Caserta also took part in the Battle of Cologne, which is the basis of the book Spearhead, and perhaps the most famous tank battle in history. On the streets in front of the Cologne Cathedral, they know the Sherman’s are no match for the German Panther they are facing and call for back up from the T26 Pershing nearby. The U.S. T26 was a rare but extraordinary tank and pretty much an equal to any tank in the world. Thankfully, the Pershing is able to take out the German Panther with three direct, rapid-fire hits, and it was all caught on film by an Army correspondent. The footage made its way to movie theaters across the country, and the battle is considered another major turning point in WWII, with the first major city in Germany to fall to Allied troops. Caserta is mentioned four times in the book and is driving one of the Sherman tanks in the footage. Caserta’s tank was also the first to make it to the Rhine, where the Germans had retreated to the other side in hopes of using the river as a perimeter. Through the promotion of the book Spearhead, Joe was able to reconnect with old friends and even discovered a picture of him standing next to his Sherman tank “Everlasting.” His son Mike Caserta commented, “The name (Everlasting) makes sense since it was never shot out from under him.”

Caserta beside his Sherman tank "Everlasting"

Caserta spent just under two years overseas without a furlough. The 3rd Armored Division participated in 231 days of combat, while Caserta spent six months as part of the Army occupation in Germany following the end of the war. In his final days, he traveled to the French Riviera before being honorably discharged on November 18, 1945.

After returning home, he met Eileen, and they were married in 1948. The couple had four sons. Caserta opened a gas station and repair shop and, in 1975, expanded the business with a partner. In 1987 Caserta retired and moved with his beloved wife to Ocean City, where he and his family spent every summer vacationing there. Today Caserta has 8 grandchildren and 15 great-grandchildren, all to whom he is very close.

Around 12 years ago, Caserta started going to reunions for the 3rd AD, and for the first time in his life, he started talking about the war. That’s when the stories all started coming back to him. It also gave him an outlet and a chance to see old friends. The 3rd AD was disbanded in 1992 after Desert Storm, but Caserta added, “The young guys gave me a free membership for life and had me join their association, but it’s different than the one I belonged too” referring to the 1st Armored Division.

The retired decorated war hero still lives in Ocean City and takes part each morning at 9:20 A.M. in a ceremonial flag-raising starting on Memorial Day and ending on 9/11 every year.  Caserta makes his way down to Gillian’s Waterpark at Plymouth Place and the Boardwalk every morning to salute the flag as it is raised and lowered. He can be seen proudly saluting it as everyone stands at attention while the “Star-Spangled Banner” plays.

Over the years, Caserta has earned the Bronze Star, Purple Heart, American Campaign Medal, World War II Medal, and European African Middle Eastern Campaign Medal. In 2013 he was appointed as Chevalier of the Legion of Honor by the President of the French Republic for his contributions to France’s liberation during World War II. Most recently he received the Distinguished Service Medal from the Governor Of New Jersey for distinguished service in the U.S. Army during WWII.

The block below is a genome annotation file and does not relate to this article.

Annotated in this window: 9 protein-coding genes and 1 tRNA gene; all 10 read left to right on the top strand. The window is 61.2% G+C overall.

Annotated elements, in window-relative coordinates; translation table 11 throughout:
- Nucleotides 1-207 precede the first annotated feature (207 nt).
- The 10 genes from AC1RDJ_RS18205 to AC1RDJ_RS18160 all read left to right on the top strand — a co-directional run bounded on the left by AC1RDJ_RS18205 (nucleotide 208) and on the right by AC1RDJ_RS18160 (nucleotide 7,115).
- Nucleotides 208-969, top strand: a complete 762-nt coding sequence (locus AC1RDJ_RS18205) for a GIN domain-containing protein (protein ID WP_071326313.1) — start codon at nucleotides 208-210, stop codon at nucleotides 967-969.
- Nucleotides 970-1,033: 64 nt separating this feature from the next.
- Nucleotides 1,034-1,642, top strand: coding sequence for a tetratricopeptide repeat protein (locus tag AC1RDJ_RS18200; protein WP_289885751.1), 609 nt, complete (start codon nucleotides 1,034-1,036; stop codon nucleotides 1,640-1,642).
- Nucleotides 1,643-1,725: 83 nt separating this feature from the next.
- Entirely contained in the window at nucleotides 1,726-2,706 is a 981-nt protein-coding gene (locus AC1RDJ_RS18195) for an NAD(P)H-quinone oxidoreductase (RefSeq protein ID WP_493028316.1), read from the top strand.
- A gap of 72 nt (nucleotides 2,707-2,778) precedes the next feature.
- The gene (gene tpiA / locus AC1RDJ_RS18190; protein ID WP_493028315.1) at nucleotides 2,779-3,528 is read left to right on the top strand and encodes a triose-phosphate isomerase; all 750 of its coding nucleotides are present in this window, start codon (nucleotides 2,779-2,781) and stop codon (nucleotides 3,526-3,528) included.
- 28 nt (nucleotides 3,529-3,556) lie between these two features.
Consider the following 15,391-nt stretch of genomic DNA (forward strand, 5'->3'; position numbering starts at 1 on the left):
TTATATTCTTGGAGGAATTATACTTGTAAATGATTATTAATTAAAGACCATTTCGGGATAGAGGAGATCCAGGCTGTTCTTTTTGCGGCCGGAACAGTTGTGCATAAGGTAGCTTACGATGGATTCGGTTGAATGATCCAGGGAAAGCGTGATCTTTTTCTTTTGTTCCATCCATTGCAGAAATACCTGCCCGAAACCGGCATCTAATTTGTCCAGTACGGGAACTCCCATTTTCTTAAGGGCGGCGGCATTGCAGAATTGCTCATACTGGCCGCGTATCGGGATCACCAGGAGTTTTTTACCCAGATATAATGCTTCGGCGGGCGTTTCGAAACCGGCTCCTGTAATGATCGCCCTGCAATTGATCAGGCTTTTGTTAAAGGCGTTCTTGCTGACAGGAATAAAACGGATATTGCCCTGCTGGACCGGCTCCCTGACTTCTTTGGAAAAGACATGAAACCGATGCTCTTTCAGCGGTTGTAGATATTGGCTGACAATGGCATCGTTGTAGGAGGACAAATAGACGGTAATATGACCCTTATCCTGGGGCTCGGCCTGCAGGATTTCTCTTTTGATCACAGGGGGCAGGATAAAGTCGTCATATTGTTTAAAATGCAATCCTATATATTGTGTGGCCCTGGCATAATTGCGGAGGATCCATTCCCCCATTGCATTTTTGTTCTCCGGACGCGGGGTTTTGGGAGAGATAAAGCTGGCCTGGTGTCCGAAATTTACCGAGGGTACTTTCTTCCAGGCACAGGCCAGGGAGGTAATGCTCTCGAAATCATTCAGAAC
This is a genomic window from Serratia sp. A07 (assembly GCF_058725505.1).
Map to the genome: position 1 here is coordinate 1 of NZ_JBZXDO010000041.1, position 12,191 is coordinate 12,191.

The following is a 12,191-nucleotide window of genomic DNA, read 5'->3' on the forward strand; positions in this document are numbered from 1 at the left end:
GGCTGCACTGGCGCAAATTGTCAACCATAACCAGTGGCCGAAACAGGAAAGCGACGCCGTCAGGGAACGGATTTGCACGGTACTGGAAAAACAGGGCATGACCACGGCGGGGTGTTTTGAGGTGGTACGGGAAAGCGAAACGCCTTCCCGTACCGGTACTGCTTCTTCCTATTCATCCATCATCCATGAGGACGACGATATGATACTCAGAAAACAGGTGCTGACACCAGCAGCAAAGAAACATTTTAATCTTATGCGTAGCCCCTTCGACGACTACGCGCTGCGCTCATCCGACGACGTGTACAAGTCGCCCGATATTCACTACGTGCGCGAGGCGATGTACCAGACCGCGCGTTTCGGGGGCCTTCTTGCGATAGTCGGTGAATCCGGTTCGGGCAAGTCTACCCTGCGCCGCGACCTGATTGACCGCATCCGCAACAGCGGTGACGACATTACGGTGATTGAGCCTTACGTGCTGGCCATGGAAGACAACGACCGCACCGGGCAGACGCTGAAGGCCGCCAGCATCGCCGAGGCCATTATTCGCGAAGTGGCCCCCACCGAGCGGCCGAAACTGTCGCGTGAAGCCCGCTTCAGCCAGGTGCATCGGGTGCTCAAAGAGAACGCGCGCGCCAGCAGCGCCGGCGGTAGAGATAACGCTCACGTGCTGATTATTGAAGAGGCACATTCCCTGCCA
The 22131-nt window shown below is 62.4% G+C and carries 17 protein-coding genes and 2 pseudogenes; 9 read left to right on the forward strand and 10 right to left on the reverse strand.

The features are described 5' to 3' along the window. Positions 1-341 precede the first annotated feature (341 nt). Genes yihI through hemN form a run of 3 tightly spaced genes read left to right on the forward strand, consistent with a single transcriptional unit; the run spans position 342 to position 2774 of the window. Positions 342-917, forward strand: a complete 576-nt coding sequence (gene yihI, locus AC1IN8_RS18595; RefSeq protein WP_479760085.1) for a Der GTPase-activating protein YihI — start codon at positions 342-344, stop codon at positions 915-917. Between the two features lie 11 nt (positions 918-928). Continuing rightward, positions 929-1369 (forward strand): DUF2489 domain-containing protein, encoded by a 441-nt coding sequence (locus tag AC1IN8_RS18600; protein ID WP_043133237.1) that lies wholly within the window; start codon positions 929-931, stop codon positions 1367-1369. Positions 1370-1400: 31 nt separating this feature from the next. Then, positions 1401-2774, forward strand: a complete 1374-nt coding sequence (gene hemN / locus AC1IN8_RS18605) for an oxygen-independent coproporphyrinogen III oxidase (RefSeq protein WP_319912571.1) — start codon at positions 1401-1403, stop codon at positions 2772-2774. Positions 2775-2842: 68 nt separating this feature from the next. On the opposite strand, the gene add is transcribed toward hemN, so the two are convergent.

Caserta Medals

In true hero fashion, Caserta started the interview by thanking Veterans Care Coordination by saying, “I wanna thank your administration for the service you’re providing and helping to keep the veterans in their home.” He went on to say, “It is very important to me.” Joe J. Caserta is an admirable man who can tell you stories that will give you chills, yet he starts the conversation by showing his gratitude for VCC.


Joe Caserta is a client of Touching Hearts at Home, located in Northfield, NJ. When VCC reached out to Touching Hearts at Home about their work with veterans they stated,” Touching Hearts at Home strives to help all that need homecare, especially our veterans. Unfortunately, many people who could benefit from homecare services, do not have the financial resources to obtain them. Thankfully, that’s where Veterans Care Coordination (VCC) comes into play. The experienced people at VCC can determine if they qualify, after asking just a few short questions. This is invaluable to our clients, who are seeking to supplement the care that we are already providing or who cannot afford care. Once the application process is completed, Touching Hearts at Home is contacted, and we provide caring and compassionate caregivers to assist the approved client with activities of daily living (ADL’s) in the comfort and privacy of their own home.”

Veterans Care Coordination is proud to recognize Joe J. Caserta for his service to our country. We are privileged to have the opportunity to share the stories of our nation’s heroes.


sources and photo credit: